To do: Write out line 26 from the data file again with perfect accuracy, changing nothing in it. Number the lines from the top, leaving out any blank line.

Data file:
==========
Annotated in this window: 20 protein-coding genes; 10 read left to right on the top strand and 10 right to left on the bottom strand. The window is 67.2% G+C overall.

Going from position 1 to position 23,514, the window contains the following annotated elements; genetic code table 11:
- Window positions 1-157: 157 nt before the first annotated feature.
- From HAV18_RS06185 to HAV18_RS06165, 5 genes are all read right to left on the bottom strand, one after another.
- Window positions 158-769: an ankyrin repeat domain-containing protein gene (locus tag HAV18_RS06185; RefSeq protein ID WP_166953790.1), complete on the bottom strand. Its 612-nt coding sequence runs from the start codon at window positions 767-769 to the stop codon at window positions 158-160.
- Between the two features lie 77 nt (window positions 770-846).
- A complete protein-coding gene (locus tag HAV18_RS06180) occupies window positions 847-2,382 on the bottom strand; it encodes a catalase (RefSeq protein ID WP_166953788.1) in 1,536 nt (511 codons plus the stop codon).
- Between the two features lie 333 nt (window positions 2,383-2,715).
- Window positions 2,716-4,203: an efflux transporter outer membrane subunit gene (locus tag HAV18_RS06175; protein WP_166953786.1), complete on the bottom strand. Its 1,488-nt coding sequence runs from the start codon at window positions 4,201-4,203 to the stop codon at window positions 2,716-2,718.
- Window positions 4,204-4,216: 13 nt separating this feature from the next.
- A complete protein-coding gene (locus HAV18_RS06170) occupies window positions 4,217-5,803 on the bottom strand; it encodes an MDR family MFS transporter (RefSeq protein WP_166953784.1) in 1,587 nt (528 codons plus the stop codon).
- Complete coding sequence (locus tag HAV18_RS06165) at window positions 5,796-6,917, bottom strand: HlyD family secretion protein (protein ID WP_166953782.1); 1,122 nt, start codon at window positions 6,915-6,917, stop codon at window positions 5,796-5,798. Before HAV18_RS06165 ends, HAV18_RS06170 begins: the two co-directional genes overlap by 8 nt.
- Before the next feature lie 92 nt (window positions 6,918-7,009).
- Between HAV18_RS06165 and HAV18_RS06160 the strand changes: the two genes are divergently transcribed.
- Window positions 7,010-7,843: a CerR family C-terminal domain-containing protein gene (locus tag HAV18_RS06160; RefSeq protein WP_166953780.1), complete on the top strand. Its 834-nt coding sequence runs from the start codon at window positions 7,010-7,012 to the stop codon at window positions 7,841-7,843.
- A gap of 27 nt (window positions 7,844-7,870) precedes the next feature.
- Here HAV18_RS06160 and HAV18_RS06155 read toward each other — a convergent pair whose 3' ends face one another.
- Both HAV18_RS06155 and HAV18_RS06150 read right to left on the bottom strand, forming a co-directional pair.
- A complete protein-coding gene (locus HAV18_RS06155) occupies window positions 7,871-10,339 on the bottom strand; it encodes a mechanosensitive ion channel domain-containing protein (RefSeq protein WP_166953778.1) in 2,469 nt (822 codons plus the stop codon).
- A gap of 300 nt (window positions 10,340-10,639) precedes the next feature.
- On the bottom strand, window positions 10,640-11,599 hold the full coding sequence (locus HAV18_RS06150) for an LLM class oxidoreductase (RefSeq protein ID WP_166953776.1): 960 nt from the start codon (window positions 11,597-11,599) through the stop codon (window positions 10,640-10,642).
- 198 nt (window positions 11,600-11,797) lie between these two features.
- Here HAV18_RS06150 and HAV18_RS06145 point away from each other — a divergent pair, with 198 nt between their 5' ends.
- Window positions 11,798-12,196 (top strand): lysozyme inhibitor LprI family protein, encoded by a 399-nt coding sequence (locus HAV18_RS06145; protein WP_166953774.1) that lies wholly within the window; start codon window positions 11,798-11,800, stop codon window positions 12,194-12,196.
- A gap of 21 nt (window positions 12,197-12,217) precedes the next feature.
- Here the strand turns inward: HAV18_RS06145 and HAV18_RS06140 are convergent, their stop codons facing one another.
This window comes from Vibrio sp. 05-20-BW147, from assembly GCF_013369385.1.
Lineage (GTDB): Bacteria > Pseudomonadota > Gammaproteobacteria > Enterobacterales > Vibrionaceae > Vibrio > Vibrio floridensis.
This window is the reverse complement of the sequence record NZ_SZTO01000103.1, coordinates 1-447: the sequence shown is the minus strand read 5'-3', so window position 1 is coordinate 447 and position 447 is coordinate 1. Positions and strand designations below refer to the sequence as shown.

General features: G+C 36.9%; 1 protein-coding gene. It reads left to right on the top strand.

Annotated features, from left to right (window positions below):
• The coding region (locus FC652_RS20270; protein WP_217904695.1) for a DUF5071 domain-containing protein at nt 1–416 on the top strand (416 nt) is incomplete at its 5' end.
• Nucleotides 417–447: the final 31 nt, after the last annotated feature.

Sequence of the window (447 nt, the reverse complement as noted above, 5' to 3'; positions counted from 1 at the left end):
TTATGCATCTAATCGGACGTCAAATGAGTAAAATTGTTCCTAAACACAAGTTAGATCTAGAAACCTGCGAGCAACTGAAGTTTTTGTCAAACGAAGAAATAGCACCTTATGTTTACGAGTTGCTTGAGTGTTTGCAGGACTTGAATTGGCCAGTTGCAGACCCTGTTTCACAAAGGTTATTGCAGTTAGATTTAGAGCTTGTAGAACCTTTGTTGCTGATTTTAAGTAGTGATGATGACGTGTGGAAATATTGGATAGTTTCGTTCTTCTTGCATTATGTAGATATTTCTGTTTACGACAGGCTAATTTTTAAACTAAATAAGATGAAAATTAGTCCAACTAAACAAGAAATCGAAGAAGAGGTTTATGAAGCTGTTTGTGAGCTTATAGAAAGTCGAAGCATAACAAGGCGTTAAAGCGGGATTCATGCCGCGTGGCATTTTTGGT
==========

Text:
- Here the strand turns inward: HAV18_RS06145 and HAV18_RS06140 are convergent, their stop codons facing one another.